The Painter by Stacy Osei-Kuffour

The Painter focuses on one young woman seeking retribution for painful events suffered in her past. Having been born and raised in Ghana, she now lives in America and has made a new life for herself. She however has been tormented by the past actions of her cousin, a man she seems to simultaneously love and despise. She meets up with her cousin, whom she refers to as simply “the painter,” telling him she is surprised at how easily he is willing to face the trauma of the past. He tells her he is willing to take responsibility for his actions.

We soon learn that the woman was in love with her cousin and felt the first flutterings of sexual desire for him. He, however, betrayed her love by forcing himself on her and raping her when she was only eleven years old. As the two discuss this secret from the past, he attempts to deny that it was in fact rape, pointing out that she had desired him. She, in turn, argues that she had been far too young to have ever understood any feelings she might have had. She pulls out a revolver and tells him she has come to kill him as retribution. She hesitates and tries to find a way around the murder, but finally both cousins realize that a life must be taken to end the suffering. Osei-Kuffour (who also performed as at the festival) has created a powerful, suspenseful drama. –AU

Pluck and Tenacity by Daniella Shoshan (winner)

Pluck and Tenacity focuses on a fifth grade rap duo who swore as kindergarteners over fruit roll ups to work towards world domination. The play opens with the character Pluck showing his love to a girl through song; he begins with a spirited rap and humorously switches to an overly dramatic ballad. His rap partner, Tenacity arrives and tells Pluck that he doesn’t like his new songs, telling him that that is the “least gangster song I heard.” Pluck tells Tenacity that he doesn’t want to be a gangster; he wants to be a lover. The fact that the two characters are in fact fifth graders is not initially revealed. It comes as a surprise due in part to the adult actors as well as the fact that Tenacity raps in an overtly sexual manner that would seem inappropriate from the mouth of a child. Tenacity attempts to steal Pluck’s love interest, bragging of owning both a bike and having juice boxes in his garage. Shoshan’s humorous script was brought fully to life by the two talented actors performing it. –AU

Bubble and Squeak by Evan Twohy

Bubble and Squeak opens with honeymooning couple Declan (Willy Appelman) and Dolores (Jessica Frey) sitting in detainment in the customs office of an unidentified Eastern European country. They have been sitting in the room for nearly two hours and yet have no idea why they are being held. Declan mentions that the room smells vaguely of cabbages, provoking Dolores to declare her love for the vegetable.

He tells Dolores not to say such things as cabbages are despised in the country due to the fact that during World War II the only food the allies could sneak in was cabbages, causing the citizens to be forced to eat nothing but cabbages for years. The play soon takes an absurd turn when we learn that the reason the couple has been detained is because the police are on the look out for an American couple hiding cabbages in their pants. As the entire country despises cabbages, this is a crime. The couple can either confess and risk death or have a confession beaten out of them. Declan and Dolores escape to a convent where he discovers Dolores has in fact been keeping cabbages in her pants. In order to throw off the authorities he tells Dolores they have to eat every cabbage to destroy the evidence.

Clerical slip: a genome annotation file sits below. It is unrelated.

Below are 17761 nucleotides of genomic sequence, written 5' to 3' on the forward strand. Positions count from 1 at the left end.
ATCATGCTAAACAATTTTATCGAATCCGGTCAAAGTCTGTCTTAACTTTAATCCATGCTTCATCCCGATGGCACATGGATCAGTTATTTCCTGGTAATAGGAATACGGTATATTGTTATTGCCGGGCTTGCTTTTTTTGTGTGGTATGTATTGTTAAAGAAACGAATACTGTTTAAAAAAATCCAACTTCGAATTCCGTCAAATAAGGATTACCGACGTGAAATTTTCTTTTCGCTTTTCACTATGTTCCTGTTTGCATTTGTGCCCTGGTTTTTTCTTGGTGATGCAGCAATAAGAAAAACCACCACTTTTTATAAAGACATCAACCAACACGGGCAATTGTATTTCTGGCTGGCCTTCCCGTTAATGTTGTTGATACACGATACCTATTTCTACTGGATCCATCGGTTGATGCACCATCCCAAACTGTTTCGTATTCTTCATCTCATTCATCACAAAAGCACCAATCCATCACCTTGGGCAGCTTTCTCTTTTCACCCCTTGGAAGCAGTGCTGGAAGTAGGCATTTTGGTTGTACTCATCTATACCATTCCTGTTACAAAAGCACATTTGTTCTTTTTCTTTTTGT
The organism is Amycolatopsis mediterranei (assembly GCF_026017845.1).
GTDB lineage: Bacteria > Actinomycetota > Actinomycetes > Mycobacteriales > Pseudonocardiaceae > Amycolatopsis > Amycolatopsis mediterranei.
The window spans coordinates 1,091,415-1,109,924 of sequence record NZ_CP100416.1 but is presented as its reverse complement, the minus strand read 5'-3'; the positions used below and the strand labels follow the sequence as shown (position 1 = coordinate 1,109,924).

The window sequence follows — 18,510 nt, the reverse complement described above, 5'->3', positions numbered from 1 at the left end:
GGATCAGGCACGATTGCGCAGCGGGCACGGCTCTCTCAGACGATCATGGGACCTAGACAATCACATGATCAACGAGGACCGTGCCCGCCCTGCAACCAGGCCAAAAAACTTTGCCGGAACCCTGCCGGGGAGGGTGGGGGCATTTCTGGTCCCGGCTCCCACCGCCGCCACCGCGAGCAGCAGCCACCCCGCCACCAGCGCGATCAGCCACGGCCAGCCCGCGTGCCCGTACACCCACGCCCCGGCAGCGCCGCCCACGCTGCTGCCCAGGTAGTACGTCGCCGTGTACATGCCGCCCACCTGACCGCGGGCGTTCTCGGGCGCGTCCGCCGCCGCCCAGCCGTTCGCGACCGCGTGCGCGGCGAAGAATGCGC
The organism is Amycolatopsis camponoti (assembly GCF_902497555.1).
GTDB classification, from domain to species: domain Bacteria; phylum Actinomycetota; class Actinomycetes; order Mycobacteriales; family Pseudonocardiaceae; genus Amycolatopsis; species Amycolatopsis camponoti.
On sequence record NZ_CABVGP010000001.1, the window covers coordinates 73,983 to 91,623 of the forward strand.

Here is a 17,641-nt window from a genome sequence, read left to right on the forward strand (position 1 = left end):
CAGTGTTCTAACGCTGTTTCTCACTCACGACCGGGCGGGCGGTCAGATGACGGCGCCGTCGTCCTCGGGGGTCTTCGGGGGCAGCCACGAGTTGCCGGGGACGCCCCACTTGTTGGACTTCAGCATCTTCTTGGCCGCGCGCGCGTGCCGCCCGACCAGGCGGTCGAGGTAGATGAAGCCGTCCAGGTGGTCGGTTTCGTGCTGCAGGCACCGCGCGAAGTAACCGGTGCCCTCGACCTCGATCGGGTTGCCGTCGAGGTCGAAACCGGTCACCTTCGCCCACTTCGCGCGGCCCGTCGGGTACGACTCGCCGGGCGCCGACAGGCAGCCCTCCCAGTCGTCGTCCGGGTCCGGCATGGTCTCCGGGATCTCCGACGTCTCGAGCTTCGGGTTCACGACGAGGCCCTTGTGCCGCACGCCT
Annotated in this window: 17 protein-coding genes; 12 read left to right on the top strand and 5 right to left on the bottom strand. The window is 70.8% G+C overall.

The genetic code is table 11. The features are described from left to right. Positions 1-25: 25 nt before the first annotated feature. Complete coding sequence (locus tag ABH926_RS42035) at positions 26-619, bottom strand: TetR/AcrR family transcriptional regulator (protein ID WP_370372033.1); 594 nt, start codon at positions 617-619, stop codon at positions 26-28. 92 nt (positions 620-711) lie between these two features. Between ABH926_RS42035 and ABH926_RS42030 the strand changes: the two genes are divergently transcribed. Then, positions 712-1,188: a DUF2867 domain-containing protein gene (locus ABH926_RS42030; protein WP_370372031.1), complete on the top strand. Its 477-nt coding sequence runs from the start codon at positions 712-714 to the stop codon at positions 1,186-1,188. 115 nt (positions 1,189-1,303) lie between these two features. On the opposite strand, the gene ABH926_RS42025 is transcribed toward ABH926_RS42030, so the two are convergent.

As the couple sits between the hay stacks begrudgingly gobbling the cabbages they imagine they are eating exotic dish after exotic dish, imagining every possible food they could devour. As they imagine meal after meal, Dolores is soon met with the realization that they will have to spend their lives together thinking of new meals for dinner night after night. After having eaten so many imagined meals together Dolores can only think of the many more meals ahead of them with sadness, dooming the new marriage. Actors Willy Appelman and Jessica Frey bring the absurd plot to life by believably portraying characters stuck in a somewhat unbelievable crisis. Frey particularly shines as a wife led astray by her own self absorbed desires. –AU

My Name is Yin by Tom Swift (winner)

Playwright Tom Swift was inspired to write My Name is Yin after reading an AP news story about hikers who found 70 pairs of shoes filled with butter in the mountains. Swift retells the story using it as a meditation on art in America, creating a pretentious avant garde artist who also happens to be a bear. Swift dissects the various motivations of those involved in the plot, particularly the journalist who simply wants to feel important and see his name in print. When he mistakenly gets the name and gender of the artist wrong, he is horrified at having to add a correction to the most widely read thing he has ever written. He shows the bear artist creating an homage to the Chinese artist and a female hiker who feels a deep connection to the artist. An outstanding cast as well as an original and zany plot (rooted in real events) create a refreshingly original work. –AU


Jason Wooden is a contributor to Exeunt Magazine